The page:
The Butterfly Sanctuary

Bringing wildlife conservation awareness one step closer to home

The Ivory Trade: An Elephant’s Death Sentence

Imagine having your teeth torn from your mouth so someone can make it into a pretty little necklace. Aesthetically, you can still get some porcelain ones to replace them, I guess.

But what happens when, in order to get those teeth out, someone would have to knock you senseless to keep you still, slice your mouth open using crude and rusty knives and leave you after the “operation” exposed to the hot African sun with the sub-Saharan desert as your “recovery room”? All without anesthesia.

What I’m describing isn’t too far off from what these beautiful and majestic creatures have been experiencing in the hands of illegal ivory poachers.  Needless to say, these elephants don’t usually survive.

Picture of a poached African elephant in the Zakouma National Park in Chad Africa. Photo: Darren Potgieter/CITES/UNEP

Picture of a poached African elephant in the Zakouma National Park in Chad Africa. Photo: Darren Potgieter/CITES/UNEP

THE FACTS

While the world experienced a big win in 1989 with a ban on the international ivory trade, experts are claiming that the numbers of poached elephants are once again on the rise.  Many believe this is due to the growing prosperity of China, the ivory trade’s biggest market, driving prices up from $175 a kilo in 2008 to $2,000 a kilo in 2012.

An estimated 17,000 elephants were killed for their ivory in 2011 alone.  In 2012, this number is estimated at 25,000.  The elephant population has dropped from 1.2 million in the 1970’s to just a little over 500,000 today, a decline of almost 60% in the last 4 decades.

Confiscated illegal ivory.  Literally an elephant graveyard.

Confiscated illegal ivory. Literally an elephant graveyard. Photo: Courtesy of The Verge

While most Western countries have stemmed the growth of illegal ivory trade (thanks to some very strong conservation campaigns), a majority of the problem is much closer to home.  These big players are known as the Gang of Eight.

The Gang of Eight is composed of Kenya, Tanzania, and Uganda where these elephants are poached; Malaysia, Vietnam, and the Philippines where ivory is smuggled and laundered (i.e. origins are hidden); and Thailand and China which are the biggest buyers of illegal ivory.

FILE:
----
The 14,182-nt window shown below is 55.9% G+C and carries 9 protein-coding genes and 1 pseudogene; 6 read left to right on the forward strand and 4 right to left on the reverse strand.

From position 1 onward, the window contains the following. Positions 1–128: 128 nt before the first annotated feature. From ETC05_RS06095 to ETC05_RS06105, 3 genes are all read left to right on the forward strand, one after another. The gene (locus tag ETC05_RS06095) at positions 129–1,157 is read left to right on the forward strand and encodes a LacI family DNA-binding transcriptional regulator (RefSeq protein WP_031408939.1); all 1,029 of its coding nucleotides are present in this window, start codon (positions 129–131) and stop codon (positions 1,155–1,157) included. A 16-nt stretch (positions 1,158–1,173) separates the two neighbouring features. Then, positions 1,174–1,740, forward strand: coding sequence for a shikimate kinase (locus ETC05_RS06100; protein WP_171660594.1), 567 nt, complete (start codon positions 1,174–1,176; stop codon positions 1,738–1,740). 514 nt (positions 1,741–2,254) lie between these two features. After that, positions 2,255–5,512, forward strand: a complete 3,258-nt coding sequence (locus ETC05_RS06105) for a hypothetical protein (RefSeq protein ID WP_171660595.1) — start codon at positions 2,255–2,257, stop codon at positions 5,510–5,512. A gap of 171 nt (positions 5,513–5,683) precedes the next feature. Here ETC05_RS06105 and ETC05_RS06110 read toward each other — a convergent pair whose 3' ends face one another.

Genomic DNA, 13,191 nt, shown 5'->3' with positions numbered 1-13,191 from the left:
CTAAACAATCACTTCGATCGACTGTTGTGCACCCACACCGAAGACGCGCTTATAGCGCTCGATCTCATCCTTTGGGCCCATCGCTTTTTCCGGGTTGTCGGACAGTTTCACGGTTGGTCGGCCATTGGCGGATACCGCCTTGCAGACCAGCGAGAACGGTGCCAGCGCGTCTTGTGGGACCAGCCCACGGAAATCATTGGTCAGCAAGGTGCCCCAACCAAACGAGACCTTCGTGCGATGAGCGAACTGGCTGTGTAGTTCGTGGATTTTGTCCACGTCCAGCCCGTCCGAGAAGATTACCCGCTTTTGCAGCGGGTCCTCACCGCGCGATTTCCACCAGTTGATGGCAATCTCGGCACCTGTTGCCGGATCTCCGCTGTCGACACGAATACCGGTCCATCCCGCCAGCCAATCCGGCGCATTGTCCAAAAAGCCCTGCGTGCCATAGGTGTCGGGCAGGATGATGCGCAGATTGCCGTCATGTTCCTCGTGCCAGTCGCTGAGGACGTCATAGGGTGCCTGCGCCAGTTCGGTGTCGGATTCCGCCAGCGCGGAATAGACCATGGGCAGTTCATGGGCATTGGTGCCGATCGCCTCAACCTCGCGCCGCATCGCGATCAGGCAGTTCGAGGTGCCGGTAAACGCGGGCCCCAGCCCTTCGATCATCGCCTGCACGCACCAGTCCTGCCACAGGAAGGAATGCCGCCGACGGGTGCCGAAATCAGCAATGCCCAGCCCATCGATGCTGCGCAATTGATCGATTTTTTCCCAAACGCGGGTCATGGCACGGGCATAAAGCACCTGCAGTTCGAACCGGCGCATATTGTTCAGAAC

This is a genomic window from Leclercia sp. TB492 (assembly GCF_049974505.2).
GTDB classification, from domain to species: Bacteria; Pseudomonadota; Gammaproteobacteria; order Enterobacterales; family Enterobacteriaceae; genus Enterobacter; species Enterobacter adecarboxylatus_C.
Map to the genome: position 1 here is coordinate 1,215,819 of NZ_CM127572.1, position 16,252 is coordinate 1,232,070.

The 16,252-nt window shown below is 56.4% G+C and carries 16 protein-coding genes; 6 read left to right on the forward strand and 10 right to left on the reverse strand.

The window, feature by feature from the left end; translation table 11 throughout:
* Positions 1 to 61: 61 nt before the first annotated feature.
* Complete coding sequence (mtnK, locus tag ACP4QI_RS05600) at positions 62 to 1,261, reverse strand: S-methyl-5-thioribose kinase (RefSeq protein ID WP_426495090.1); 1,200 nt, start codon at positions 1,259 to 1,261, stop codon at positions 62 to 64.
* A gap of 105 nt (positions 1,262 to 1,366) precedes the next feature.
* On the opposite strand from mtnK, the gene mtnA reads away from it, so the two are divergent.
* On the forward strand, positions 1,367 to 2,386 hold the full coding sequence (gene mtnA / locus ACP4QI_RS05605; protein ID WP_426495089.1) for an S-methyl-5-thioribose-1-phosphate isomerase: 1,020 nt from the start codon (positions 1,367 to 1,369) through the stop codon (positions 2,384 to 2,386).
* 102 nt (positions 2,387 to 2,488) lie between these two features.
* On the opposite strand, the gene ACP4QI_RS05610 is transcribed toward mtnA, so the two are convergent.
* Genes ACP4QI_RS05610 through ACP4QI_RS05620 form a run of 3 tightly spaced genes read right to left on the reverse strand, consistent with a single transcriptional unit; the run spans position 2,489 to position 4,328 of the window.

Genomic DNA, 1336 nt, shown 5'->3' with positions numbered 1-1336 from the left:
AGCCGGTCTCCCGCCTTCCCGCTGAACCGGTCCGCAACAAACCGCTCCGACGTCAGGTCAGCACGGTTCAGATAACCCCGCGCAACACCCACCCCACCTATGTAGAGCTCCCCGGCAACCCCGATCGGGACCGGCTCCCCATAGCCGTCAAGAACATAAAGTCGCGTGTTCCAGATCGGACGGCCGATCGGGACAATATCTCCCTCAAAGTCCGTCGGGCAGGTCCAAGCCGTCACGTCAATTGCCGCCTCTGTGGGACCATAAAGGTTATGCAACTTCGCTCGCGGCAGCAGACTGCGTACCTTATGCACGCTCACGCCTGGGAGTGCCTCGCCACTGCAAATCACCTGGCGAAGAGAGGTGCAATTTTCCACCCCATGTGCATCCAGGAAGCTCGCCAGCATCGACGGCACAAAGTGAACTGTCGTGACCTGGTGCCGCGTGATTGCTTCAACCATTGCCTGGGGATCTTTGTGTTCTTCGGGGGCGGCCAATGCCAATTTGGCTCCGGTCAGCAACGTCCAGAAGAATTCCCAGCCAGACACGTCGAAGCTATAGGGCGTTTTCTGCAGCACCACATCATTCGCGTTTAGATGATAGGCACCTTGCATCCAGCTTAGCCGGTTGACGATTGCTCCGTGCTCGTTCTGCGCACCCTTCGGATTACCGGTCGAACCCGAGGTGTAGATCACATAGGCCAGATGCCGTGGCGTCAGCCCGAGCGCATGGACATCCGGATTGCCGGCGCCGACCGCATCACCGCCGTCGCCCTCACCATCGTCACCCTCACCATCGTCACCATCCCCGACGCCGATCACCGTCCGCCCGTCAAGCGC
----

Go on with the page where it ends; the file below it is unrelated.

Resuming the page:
SO WHAT IS HAPPENING TO THE ELEPHANTS?

Apart from the obvious decline in wild elephant population, scientists and researchers in Africa have noticed a growing change in African elephant behavior to humans.  Watch this video to learn more.

We need to remember that elephants are one of the smartest animals on earth.  They are capable of strong social bonds and display emotions akin to humans.  How would you react if you saw your brother or sister slaughtered in front of you so someone can pull out their teeth?

WHAT CAN YOU DO?

Stop buying items made of ivory such as jewelry, art pieces, and even billiard balls!  If you really need to purchase anything made of ivory, then buy legally traded ones.

A sad display of ivory elephants using elephant ivory.

A sad display of ivory elephants using elephant ivory. Photo: Courtesy of Getty Images

Legally traded ivory is licensed and regulated by government bodies and requires that the animal from which the ivory was obtained should be in the approved list of CITES (Convention on International Trade on Endangered Species).  Usually this means that the ivory should be at least 100 years old at the time of import.  A legal seller will have a license and should be able to show it to you if you ask for it.  Report any trader / seller who cannot show you any legal documents.

Last but not least, lobby for the protection of these beautiful and majestic animals.  Share your awareness with friends and families, especially those who live in the Gang of Eight.  Elephants deserve so much more than your applause and cheers in zoos and the circus!

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